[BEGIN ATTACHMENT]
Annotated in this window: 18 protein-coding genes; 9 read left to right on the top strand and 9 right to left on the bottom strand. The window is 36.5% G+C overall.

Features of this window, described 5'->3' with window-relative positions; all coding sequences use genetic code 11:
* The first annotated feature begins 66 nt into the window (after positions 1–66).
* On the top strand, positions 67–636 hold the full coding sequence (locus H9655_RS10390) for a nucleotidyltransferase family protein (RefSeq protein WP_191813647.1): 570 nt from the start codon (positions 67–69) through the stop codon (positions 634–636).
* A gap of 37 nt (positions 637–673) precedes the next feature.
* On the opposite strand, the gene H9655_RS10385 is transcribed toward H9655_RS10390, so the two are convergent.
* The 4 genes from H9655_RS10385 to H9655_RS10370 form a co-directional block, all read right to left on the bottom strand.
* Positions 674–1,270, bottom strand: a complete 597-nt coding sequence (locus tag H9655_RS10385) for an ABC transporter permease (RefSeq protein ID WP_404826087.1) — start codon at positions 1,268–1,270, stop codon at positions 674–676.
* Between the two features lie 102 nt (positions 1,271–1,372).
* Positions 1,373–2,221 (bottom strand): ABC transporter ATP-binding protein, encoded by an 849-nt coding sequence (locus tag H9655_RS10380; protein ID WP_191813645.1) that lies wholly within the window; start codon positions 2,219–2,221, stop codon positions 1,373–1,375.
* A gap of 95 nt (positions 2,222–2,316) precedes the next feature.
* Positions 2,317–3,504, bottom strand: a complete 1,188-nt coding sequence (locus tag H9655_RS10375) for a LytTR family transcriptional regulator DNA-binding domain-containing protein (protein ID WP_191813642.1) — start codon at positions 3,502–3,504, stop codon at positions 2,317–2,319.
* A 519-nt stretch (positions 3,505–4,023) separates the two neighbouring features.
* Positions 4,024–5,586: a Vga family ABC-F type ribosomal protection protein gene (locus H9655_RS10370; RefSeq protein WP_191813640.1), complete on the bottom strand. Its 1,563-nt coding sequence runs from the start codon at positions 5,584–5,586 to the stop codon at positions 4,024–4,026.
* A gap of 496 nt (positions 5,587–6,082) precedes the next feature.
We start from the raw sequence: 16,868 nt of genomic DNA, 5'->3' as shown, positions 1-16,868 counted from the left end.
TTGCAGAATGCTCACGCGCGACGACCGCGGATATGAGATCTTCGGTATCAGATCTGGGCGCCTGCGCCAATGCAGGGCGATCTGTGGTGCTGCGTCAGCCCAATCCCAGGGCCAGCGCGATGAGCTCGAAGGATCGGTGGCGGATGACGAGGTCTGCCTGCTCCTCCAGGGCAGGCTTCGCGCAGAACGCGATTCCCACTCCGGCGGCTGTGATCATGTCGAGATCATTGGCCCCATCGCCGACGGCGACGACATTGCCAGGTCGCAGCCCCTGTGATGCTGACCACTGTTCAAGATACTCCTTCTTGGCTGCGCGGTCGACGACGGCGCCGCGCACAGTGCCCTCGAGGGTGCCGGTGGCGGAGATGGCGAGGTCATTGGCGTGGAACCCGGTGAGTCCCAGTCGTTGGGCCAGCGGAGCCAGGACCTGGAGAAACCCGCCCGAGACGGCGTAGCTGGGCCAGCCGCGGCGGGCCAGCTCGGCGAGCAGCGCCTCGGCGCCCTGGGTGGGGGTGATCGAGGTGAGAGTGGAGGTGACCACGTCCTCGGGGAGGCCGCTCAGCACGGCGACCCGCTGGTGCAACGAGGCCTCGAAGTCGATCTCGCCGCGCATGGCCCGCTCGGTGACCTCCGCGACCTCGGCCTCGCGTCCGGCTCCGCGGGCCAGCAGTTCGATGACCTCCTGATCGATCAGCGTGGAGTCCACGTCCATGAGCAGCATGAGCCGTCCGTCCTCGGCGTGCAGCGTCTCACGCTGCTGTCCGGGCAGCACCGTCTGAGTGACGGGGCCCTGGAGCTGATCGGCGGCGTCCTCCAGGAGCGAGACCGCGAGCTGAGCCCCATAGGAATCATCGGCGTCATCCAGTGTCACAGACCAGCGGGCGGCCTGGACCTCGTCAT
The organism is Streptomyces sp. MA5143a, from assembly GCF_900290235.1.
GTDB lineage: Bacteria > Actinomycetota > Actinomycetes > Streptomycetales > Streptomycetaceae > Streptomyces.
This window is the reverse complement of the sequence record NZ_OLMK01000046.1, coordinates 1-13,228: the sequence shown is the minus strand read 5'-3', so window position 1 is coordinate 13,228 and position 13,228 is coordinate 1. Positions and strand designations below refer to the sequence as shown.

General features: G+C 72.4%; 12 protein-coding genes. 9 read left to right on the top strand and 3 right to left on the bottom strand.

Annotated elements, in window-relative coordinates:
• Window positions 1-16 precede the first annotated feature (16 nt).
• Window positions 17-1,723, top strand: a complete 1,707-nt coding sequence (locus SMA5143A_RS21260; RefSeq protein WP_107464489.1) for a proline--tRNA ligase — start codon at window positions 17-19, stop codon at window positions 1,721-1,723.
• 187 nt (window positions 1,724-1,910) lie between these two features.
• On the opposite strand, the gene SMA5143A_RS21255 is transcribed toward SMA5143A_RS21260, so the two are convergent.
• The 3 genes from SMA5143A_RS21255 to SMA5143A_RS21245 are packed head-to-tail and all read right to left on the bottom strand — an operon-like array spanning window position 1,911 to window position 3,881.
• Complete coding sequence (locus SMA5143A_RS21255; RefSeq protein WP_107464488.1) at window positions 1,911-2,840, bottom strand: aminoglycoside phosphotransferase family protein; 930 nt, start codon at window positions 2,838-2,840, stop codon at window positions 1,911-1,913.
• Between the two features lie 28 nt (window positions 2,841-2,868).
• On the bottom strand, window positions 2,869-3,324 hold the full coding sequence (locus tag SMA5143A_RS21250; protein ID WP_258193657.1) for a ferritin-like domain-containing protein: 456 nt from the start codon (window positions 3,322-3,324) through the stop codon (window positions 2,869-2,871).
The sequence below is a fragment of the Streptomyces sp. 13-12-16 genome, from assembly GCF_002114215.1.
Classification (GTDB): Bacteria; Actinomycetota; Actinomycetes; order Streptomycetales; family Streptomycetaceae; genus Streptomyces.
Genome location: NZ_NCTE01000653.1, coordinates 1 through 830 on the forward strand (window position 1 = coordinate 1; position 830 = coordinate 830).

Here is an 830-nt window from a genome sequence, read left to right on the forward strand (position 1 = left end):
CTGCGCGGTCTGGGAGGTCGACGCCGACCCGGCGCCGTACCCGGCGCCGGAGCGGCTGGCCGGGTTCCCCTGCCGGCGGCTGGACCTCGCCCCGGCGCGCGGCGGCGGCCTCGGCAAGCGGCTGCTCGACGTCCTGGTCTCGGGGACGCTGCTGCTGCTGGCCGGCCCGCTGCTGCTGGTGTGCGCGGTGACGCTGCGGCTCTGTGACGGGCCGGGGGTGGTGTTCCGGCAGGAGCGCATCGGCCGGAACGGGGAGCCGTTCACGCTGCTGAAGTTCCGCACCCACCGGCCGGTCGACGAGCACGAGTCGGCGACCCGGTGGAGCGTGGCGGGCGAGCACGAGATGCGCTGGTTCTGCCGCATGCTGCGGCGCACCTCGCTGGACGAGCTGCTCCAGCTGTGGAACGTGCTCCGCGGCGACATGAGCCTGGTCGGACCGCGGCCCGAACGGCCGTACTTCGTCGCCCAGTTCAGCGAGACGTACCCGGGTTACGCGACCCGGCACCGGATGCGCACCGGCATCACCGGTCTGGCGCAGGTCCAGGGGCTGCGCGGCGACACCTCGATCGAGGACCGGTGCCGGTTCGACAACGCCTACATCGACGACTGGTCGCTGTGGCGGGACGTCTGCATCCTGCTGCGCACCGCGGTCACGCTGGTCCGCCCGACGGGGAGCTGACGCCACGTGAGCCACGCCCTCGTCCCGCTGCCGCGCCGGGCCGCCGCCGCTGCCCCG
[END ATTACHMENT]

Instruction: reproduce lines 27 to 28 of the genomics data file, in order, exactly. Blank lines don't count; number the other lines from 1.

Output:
• The 3 genes from SMA5143A_RS21255 to SMA5143A_RS21245 are packed head-to-tail and all read right to left on the bottom strand — an operon-like array spanning window position 1,911 to window position 3,881.
• Complete coding sequence (locus SMA5143A_RS21255; RefSeq protein WP_107464488.1) at window positions 1,911-2,840, bottom strand: aminoglycoside phosphotransferase family protein; 930 nt, start codon at window positions 2,838-2,840, stop codon at window positions 1,911-1,913.